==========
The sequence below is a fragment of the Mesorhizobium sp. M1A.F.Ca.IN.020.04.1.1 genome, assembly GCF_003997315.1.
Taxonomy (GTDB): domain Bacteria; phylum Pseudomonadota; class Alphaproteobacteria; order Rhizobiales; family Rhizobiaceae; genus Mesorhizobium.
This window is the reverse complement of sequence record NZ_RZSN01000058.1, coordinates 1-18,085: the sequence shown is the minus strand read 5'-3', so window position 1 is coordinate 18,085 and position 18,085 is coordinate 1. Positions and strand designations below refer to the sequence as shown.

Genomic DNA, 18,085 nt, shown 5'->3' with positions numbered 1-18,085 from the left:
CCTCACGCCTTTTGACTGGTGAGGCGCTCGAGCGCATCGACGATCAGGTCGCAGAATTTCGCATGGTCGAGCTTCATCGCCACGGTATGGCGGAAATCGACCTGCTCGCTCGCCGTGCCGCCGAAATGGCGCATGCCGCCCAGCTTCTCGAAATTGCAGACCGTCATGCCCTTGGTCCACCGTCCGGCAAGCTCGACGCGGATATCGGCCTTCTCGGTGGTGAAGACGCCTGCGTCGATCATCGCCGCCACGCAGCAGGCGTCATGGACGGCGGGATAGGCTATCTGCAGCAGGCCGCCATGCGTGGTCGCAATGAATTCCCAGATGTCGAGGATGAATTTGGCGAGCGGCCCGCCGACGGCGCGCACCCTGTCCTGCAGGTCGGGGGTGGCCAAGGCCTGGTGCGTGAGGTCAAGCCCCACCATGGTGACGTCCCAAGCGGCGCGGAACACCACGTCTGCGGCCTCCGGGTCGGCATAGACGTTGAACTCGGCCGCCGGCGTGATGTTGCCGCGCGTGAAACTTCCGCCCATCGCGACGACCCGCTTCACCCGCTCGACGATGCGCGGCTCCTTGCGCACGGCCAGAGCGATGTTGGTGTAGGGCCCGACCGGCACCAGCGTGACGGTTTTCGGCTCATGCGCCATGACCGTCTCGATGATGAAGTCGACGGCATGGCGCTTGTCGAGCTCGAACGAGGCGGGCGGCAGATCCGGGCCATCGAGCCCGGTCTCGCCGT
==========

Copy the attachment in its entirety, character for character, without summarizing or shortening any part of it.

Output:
The sequence below is a fragment of the Mesorhizobium sp. M1A.F.Ca.IN.020.04.1.1 genome, assembly GCF_003997315.1.
Taxonomy (GTDB): domain Bacteria; phylum Pseudomonadota; class Alphaproteobacteria; order Rhizobiales; family Rhizobiaceae; genus Mesorhizobium.
This window is the reverse complement of sequence record NZ_RZSN01000058.1, coordinates 1-18,085: the sequence shown is the minus strand read 5'-3', so window position 1 is coordinate 18,085 and position 18,085 is coordinate 1. Positions and strand designations below refer to the sequence as shown.

Genomic DNA, 18,085 nt, shown 5'->3' with positions numbered 1-18,085 from the left:
CCTCACGCCTTTTGACTGGTGAGGCGCTCGAGCGCATCGACGATCAGGTCGCAGAATTTCGCATGGTCGAGCTTCATCGCCACGGTATGGCGGAAATCGACCTGCTCGCTCGCCGTGCCGCCGAAATGGCGCATGCCGCCCAGCTTCTCGAAATTGCAGACCGTCATGCCCTTGGTCCACCGTCCGGCAAGCTCGACGCGGATATCGGCCTTCTCGGTGGTGAAGACGCCTGCGTCGATCATCGCCGCCACGCAGCAGGCGTCATGGACGGCGGGATAGGCTATCTGCAGCAGGCCGCCATGCGTGGTCGCAATGAATTCCCAGATGTCGAGGATGAATTTGGCGAGCGGCCCGCCGACGGCGCGCACCCTGTCCTGCAGGTCGGGGGTGGCCAAGGCCTGGTGCGTGAGGTCAAGCCCCACCATGGTGACGTCCCAAGCGGCGCGGAACACCACGTCTGCGGCCTCCGGGTCGGCATAGACGTTGAACTCGGCCGCCGGCGTGATGTTGCCGCGCGTGAAACTTCCGCCCATCGCGACGACCCGCTTCACCCGCTCGACGATGCGCGGCTCCTTGCGCACGGCCAGAGCGATGTTGGTGTAGGGCCCGACCGGCACCAGCGTGACGGTTTTCGGCTCATGCGCCATGACCGTCTCGATGATGAAGTCGACGGCATGGCGCTTGTCGAGCTCGAACGAGGCGGGCGGCAGATCCGGGCCATCGAGCCCGGTCTCGCCGT